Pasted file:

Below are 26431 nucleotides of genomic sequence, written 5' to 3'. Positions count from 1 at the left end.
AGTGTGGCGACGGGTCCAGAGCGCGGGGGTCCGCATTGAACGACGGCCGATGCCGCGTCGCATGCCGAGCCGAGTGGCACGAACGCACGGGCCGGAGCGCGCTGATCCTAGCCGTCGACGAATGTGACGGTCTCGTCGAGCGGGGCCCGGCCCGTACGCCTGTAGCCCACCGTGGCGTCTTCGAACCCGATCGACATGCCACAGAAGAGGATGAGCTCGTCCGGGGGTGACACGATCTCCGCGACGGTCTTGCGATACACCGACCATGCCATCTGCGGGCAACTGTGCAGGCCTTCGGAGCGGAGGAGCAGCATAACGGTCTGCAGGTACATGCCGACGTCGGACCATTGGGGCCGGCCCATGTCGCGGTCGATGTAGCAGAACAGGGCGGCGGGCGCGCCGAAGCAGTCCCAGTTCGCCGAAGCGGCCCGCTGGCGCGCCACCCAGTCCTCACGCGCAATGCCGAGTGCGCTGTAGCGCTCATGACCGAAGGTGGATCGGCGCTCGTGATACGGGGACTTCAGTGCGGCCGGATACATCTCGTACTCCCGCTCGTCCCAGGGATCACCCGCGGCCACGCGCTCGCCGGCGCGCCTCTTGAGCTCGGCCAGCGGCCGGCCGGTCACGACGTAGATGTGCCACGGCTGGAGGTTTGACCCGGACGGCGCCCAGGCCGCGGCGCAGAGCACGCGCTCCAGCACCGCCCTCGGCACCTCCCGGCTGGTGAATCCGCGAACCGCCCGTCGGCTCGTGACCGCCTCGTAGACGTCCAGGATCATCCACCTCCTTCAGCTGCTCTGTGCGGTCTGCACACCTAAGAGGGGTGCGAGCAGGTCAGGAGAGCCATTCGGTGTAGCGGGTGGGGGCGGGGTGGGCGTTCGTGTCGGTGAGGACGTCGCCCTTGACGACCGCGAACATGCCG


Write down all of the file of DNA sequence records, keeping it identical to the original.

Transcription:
Below are 26431 nucleotides of genomic sequence, written 5' to 3'. Positions count from 1 at the left end.
AGTGTGGCGACGGGTCCAGAGCGCGGGGGTCCGCATTGAACGACGGCCGATGCCGCGTCGCATGCCGAGCCGAGTGGCACGAACGCACGGGCCGGAGCGCGCTGATCCTAGCCGTCGACGAATGTGACGGTCTCGTCGAGCGGGGCCCGGCCCGTACGCCTGTAGCCCACCGTGGCGTCTTCGAACCCGATCGACATGCCACAGAAGAGGATGAGCTCGTCCGGGGGTGACACGATCTCCGCGACGGTCTTGCGATACACCGACCATGCCATCTGCGGGCAACTGTGCAGGCCTTCGGAGCGGAGGAGCAGCATAACGGTCTGCAGGTACATGCCGACGTCGGACCATTGGGGCCGGCCCATGTCGCGGTCGATGTAGCAGAACAGGGCGGCGGGCGCGCCGAAGCAGTCCCAGTTCGCCGAAGCGGCCCGCTGGCGCGCCACCCAGTCCTCACGCGCAATGCCGAGTGCGCTGTAGCGCTCATGACCGAAGGTGGATCGGCGCTCGTGATACGGGGACTTCAGTGCGGCCGGATACATCTCGTACTCCCGCTCGTCCCAGGGATCACCCGCGGCCACGCGCTCGCCGGCGCGCCTCTTGAGCTCGGCCAGCGGCCGGCCGGTCACGACGTAGATGTGCCACGGCTGGAGGTTTGACCCGGACGGCGCCCAGGCCGCGGCGCAGAGCACGCGCTCCAGCACCGCCCTCGGCACCTCCCGGCTGGTGAATCCGCGAACCGCCCGTCGGCTCGTGACCGCCTCGTAGACGTCCAGGATCATCCACCTCCTTCAGCTGCTCTGTGCGGTCTGCACACCTAAGAGGGGTGCGAGCAGGTCAGGAGAGCCATTCGGTGTAGCGGGTGGGGGCGGGGTGGGCGTTCGTGTCGGTGAGGACGTCGCCCTTGACGACCGCGAACATGCCG